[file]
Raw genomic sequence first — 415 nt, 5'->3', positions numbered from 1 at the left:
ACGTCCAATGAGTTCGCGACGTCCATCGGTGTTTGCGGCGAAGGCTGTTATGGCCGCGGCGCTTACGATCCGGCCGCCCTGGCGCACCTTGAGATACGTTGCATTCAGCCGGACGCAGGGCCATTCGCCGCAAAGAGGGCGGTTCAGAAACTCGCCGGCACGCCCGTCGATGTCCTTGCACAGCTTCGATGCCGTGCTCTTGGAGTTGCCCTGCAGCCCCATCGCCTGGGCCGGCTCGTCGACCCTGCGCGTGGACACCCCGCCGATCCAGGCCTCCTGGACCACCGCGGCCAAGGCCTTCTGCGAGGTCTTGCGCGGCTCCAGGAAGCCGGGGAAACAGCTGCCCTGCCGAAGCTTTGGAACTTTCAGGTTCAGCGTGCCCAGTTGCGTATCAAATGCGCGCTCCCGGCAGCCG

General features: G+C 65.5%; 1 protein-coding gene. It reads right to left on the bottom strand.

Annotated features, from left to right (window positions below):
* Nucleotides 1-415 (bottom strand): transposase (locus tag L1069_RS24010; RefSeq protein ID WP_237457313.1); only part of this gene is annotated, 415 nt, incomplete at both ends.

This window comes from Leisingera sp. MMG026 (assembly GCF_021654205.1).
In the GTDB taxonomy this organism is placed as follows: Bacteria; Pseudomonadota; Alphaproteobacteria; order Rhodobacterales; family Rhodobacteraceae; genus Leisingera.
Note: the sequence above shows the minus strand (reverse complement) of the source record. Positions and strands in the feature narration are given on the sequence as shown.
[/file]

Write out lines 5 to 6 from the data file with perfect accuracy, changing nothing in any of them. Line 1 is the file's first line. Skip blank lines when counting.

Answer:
* Nucleotides 1-415 (bottom strand): transposase (locus tag L1069_RS24010; RefSeq protein ID WP_237457313.1); only part of this gene is annotated, 415 nt, incomplete at both ends.

This window comes from Leisingera sp. MMG026 (assembly GCF_021654205.1).